On the first night of Chanukah, I found myself fumbling with an electronic menorah. (By the way, I’m not going to address the Chanukah vs. Hanukah debate; my mother spoke a lot of Yiddish, and everything always started with a lot of phlegm and then a ch sound. For me, it’s Chanukah.) Anyway, this menorah: I spent a few minutes trying to get it to work, running into one complication after another. I needed a plug. I needed an extension. It wasn’t the right kind, so I needed an adapter. On and on it went—and meanwhile, at the other end of my house, an old-fashioned candle menorah just sat there. All it needed was a match.
For as modern as a plug-in menorah might seem, it doesn’t actually improve on the original—and that’s because candles are wonderfully simple. They do what they’re intended to do with nothing superfluous added on, like the need for extensions and plugs. And that got me thinking about the very nature of simplicity.
I did a little bit of searching on Amazon, inputting the word simple. What I found were 20,712 books bearing that name in their title, along with 6,755 songs and—shockingly—49,482 personal care products. Obviously, things are not so simple!
Then I started thinking in terms of music. Simple music timing is 4/4, a time signature that’s very familiar to anyone who listens to rock or the blues. It’s four beats in every measure—simple enough!
But as time signatures change, complexity builds—and you need more talent to play. 9/8 time, for example, is a much more difficult time signature to master, so much so that it’s used rarely, and almost entirely in vaunted classical works by true musical geniuses.
When it comes to playing these different time signatures, there are a few differences: Talent, practice, and exposure. Talent you’re either born with or you’re not; there’s not much you can really do about it otherwise. Practice is something I’ve covered before, in my series on pitch; long story short, I recommend it.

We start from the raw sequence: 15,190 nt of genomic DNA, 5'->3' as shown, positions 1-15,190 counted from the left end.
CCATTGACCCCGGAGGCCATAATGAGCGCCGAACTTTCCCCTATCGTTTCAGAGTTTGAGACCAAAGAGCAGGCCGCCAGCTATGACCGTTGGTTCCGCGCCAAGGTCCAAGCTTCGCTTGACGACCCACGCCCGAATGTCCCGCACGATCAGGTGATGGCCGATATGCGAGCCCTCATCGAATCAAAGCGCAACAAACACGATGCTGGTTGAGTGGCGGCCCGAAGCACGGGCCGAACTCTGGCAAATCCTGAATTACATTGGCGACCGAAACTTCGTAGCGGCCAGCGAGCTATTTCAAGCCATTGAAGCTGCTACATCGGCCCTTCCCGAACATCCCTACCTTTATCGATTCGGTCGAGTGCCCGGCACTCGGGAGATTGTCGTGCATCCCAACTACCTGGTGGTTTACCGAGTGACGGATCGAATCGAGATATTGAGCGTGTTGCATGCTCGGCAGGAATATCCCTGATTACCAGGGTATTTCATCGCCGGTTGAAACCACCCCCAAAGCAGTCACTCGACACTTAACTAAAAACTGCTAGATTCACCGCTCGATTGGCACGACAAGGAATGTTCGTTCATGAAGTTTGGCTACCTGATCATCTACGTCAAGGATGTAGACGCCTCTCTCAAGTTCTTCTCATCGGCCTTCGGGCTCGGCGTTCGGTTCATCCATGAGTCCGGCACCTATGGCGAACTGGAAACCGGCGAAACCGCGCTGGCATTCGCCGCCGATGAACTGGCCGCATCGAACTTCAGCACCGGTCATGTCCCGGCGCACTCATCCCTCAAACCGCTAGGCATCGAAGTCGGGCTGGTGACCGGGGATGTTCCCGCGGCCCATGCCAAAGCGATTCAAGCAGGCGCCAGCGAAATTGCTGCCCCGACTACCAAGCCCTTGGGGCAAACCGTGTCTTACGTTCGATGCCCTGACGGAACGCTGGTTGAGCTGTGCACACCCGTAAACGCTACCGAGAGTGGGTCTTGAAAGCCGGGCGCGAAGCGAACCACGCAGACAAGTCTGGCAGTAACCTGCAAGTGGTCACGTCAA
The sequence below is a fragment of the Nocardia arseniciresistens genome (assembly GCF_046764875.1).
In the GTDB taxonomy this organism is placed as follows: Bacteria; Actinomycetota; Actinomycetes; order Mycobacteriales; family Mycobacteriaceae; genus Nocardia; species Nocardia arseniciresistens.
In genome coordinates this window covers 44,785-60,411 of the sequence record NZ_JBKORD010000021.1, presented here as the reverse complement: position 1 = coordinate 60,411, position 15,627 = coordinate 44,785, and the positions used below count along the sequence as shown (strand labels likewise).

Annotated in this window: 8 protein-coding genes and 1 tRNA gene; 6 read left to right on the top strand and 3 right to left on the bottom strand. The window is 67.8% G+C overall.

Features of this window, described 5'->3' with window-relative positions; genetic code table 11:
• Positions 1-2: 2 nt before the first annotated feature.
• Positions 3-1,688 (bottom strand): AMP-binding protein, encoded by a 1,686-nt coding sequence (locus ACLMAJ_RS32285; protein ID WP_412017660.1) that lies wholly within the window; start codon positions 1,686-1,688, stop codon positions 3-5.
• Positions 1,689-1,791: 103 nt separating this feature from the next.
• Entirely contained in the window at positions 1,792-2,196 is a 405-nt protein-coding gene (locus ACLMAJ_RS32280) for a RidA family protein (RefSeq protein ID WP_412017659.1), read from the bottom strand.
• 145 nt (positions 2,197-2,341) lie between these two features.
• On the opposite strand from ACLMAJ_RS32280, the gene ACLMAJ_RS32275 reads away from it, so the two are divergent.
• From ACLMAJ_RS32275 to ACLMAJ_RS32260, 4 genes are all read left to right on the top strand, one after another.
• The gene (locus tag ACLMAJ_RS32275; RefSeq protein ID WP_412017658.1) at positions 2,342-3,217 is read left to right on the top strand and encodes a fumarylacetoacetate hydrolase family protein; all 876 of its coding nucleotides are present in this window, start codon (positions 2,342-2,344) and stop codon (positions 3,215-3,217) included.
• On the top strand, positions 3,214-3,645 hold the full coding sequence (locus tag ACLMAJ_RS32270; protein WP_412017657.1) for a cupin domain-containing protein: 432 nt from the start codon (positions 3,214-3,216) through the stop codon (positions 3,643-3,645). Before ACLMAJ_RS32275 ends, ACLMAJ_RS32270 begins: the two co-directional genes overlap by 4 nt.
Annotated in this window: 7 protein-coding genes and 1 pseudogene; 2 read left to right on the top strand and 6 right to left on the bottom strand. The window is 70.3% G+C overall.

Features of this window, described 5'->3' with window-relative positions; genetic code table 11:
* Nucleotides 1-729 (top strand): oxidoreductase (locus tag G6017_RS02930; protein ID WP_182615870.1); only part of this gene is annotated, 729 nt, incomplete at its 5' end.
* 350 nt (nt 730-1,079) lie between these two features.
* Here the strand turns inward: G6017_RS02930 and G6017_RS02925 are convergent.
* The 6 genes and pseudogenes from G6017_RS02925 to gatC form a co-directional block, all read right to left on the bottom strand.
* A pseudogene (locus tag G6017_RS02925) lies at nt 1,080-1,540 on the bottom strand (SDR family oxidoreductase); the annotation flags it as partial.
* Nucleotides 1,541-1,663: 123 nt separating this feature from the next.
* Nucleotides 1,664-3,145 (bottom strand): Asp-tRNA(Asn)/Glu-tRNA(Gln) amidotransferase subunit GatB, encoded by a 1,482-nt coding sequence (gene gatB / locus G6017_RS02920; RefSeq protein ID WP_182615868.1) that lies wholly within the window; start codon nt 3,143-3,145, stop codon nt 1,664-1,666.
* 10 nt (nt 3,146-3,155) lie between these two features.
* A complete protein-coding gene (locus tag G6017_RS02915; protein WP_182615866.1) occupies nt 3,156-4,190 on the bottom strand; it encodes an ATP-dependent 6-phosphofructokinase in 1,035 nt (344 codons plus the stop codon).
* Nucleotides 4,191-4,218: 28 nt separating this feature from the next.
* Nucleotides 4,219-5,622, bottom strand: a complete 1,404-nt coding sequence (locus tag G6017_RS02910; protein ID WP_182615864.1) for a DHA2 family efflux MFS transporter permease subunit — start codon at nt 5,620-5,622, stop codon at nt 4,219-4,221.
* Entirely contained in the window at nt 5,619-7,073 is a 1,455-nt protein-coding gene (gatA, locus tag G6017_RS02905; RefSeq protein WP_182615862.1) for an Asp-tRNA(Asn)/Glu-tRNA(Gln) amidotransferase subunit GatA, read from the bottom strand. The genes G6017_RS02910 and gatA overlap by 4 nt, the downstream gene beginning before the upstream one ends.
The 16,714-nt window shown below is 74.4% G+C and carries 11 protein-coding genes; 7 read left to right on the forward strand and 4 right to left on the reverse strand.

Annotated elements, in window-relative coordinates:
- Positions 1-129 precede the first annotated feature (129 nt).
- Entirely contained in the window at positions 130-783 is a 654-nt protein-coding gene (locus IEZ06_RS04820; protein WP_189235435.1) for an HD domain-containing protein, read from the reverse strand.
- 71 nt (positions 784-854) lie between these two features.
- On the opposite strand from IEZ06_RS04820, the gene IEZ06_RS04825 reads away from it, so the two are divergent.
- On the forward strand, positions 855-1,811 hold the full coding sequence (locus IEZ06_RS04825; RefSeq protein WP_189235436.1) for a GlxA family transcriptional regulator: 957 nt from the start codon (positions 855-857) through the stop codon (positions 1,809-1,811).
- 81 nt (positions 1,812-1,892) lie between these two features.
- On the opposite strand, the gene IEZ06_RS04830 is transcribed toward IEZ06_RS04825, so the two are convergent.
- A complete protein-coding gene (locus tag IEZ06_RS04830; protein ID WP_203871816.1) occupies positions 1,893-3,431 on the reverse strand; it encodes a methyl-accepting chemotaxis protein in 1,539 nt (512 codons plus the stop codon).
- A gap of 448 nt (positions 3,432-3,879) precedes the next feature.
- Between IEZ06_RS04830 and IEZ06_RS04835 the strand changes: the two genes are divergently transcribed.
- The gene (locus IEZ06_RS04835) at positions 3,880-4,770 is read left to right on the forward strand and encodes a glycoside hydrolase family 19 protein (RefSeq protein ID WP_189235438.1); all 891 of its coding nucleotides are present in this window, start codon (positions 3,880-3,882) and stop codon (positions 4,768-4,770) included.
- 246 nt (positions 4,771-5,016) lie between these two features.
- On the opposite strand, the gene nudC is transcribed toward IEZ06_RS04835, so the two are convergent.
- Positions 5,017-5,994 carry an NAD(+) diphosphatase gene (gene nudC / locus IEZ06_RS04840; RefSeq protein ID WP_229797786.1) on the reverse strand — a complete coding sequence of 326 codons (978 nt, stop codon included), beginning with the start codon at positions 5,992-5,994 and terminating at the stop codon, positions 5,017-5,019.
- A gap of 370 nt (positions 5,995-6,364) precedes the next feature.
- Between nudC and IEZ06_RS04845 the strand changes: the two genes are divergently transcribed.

That leaves us with exposure, and that’s really what I think this notion of simple rests on. I see it all the time at startups: Complexity builds because the team has little exposure to different ideas, to other people, to the world in general. Yet the best teams—with real diversity, and exposure to many different ideas—are able to understand the simple essence of their product.
How? Well, think back to my musical example. If you can play something in 9/8, you can definitely play a song in 4/4. You have the expertise needed to get back to the essence, the central rhythm—the connection to your audience.
Let me put it another way. If you have multiple paths to the same results, a diverse set of individuals will get to the simplest path. For me a diverse group is a modified, living example of the law of parsimony, attributed to William Ockham. (As in, Ockham’s razor.) The more opinions presented, the greater chance of getting to the simple solution.
That’s how it was at Apple. Steve Jobs surrounded himself with diverse views, knowing that this would allow the simplest view—the core idea—to prevail. He understood something that was well-articulated, I think, by jazz musician Charles Mingus: “Making the simple complicated is commonplace; making the complicated simple, awesomely simple, that’s creativity.”
Let me end with one more musical example. Say you go to a concert, and you hear a really amazing, intricate guitar solo. It may be really entertaining, but you’re not going to leave the show humming that solo. You’re going to leave humming the melody—the central, simple essence of the song. Because that’s what connects with people, whether in music or in sales. Yet you don’t start with simple. You start with diversity—then winnow it down to what’s essential.